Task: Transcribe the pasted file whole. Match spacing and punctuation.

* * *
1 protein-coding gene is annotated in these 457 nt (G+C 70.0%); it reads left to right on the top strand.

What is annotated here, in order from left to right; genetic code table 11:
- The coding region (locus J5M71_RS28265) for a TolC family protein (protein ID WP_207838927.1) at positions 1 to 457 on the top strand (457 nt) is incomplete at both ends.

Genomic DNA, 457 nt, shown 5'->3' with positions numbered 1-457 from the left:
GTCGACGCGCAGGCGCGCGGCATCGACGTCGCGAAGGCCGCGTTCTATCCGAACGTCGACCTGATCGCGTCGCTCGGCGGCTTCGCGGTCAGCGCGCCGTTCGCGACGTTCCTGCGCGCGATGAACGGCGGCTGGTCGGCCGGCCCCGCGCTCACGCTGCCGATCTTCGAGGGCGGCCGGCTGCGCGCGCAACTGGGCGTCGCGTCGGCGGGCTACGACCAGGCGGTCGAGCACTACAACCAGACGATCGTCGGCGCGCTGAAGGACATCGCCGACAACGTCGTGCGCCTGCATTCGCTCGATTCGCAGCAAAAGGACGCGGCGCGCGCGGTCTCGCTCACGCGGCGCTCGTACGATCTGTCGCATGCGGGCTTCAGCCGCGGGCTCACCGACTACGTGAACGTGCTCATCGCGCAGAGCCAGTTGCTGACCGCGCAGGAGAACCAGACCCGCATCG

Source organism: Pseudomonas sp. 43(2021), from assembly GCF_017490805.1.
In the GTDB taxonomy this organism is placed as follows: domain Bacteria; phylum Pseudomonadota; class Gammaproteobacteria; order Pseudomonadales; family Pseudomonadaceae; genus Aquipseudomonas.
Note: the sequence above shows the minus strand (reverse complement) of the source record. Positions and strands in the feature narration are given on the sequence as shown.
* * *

1 protein-coding gene is annotated in these 457 nt (G+C 70.0%); it reads left to right on the top strand.

What is annotated here, in order from left to right; genetic code table 11:
- The coding region (locus J5M71_RS28265) for a TolC family protein (protein ID WP_207838927.1) at positions 1 to 457 on the top strand (457 nt) is incomplete at both ends.

Genomic DNA, 457 nt, shown 5'->3' with positions numbered 1-457 from the left:
GTCGACGCGCAGGCGCGCGGCATCGACGTCGCGAAGGCCGCGTTCTATCCGAACGTCGACCTGATCGCGTCGCTCGGCGGCTTCGCGGTCAGCGCGCCGTTCGCGACGTTCCTGCGCGCGATGAACGGCGGCTGGTCGGCCGGCCCCGCGCTCACGCTGCCGATCTTCGAGGGCGGCCGGCTGCGCGCGCAACTGGGCGTCGCGTCGGCGGGCTACGACCAGGCGGTCGAGCACTACAACCAGACGATCGTCGGCGCGCTGAAGGACATCGCCGACAACGTCGTGCGCCTGCATTCGCTCGATTCGCAGCAAAAGGACGCGGCGCGCGCGGTCTCGCTCACGCGGCGCTCGTACGATCTGTCGCATGCGGGCTTCAGCCGCGGGCTCACCGACTACGTGAACGTGCTCATCGCGCAGAGCCAGTTGCTGACCGCGCAGGAGAACCAGACCCGCATCG

Source organism: Pseudomonas sp. 43(2021), from assembly GCF_017490805.1.
In the GTDB taxonomy this organism is placed as follows: domain Bacteria; phylum Pseudomonadota; class Gammaproteobacteria; order Pseudomonadales; family Pseudomonadaceae; genus Aquipseudomonas.
Note: the sequence above shows the minus strand (reverse complement) of the source record. Positions and strands in the feature narration are given on the sequence as shown.